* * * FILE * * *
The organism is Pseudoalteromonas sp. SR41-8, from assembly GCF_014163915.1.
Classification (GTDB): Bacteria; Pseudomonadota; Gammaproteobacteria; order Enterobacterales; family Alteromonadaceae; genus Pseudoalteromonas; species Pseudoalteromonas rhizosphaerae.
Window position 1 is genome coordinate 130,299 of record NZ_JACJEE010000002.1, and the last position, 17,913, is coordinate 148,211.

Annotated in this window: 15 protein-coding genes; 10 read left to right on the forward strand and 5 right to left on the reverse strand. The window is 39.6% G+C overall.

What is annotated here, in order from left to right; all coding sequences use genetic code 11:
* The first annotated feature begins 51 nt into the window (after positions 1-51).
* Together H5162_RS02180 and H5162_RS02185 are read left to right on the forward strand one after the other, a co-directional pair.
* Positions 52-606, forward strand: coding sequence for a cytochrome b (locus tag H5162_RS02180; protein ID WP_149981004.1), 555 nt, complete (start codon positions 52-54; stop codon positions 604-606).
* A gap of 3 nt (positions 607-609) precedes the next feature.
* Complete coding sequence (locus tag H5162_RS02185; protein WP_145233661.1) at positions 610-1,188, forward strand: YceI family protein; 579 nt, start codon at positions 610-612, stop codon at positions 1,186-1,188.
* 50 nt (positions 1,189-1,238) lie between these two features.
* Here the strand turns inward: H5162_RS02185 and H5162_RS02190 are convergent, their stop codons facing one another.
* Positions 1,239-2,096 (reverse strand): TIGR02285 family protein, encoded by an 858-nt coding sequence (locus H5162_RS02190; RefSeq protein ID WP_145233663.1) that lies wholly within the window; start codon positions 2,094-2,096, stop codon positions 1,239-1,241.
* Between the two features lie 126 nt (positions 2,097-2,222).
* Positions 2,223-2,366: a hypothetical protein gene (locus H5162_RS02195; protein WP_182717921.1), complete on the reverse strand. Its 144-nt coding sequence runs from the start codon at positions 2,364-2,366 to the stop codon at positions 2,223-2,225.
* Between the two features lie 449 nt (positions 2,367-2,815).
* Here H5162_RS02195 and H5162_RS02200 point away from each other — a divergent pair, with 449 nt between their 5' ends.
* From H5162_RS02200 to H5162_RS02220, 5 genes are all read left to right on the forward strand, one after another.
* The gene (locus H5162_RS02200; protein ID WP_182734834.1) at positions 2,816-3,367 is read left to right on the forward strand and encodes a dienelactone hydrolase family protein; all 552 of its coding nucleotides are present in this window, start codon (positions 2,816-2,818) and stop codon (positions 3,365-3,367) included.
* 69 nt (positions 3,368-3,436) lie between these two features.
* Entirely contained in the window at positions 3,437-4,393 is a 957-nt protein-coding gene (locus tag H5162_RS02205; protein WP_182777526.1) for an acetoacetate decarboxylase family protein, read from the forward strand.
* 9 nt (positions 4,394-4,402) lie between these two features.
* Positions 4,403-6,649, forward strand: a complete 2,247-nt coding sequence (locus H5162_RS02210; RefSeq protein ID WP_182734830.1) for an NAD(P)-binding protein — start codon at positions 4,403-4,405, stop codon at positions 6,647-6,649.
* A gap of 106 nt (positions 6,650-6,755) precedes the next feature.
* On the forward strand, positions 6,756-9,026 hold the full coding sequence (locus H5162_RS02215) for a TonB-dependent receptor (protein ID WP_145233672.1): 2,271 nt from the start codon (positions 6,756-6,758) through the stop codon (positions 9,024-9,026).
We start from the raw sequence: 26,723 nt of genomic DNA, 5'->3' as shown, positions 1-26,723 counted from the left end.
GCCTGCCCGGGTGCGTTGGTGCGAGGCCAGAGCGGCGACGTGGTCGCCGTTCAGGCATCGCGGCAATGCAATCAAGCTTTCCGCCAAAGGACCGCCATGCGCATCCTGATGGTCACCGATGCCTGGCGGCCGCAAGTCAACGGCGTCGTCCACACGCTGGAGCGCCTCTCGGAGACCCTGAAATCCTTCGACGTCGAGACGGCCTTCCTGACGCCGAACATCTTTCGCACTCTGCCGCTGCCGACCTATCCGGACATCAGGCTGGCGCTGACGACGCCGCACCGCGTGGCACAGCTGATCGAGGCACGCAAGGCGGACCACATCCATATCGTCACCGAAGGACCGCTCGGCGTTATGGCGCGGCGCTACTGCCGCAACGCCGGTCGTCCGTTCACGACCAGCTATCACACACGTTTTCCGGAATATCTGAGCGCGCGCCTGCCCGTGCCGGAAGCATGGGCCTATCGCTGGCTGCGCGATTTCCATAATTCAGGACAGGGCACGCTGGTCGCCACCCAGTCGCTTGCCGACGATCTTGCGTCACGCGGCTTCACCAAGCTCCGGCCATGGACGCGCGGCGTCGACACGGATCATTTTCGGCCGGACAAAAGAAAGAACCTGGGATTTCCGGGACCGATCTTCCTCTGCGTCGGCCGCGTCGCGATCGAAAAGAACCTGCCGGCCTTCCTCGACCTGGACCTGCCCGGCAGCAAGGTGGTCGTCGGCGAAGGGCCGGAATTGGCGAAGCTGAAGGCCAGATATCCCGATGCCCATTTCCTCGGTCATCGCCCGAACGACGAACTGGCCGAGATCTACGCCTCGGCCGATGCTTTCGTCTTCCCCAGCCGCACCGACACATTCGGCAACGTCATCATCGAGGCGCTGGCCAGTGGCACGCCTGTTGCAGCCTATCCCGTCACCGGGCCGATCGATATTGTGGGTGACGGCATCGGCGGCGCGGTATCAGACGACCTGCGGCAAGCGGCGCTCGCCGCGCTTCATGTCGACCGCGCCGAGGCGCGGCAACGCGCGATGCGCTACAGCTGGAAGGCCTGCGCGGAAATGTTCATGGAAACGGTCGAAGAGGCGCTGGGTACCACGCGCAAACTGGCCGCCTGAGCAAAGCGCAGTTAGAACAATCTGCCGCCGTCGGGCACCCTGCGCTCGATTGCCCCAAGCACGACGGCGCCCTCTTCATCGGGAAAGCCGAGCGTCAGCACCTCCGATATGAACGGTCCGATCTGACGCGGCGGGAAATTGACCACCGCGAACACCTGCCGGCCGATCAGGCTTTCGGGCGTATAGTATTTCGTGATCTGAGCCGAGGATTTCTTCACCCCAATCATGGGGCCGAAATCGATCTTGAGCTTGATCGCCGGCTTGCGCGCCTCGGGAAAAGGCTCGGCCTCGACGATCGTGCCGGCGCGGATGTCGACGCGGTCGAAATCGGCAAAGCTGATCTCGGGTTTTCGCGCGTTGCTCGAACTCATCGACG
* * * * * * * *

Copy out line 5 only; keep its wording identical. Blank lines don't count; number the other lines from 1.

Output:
What is annotated here, in order from left to right; all coding sequences use genetic code 11: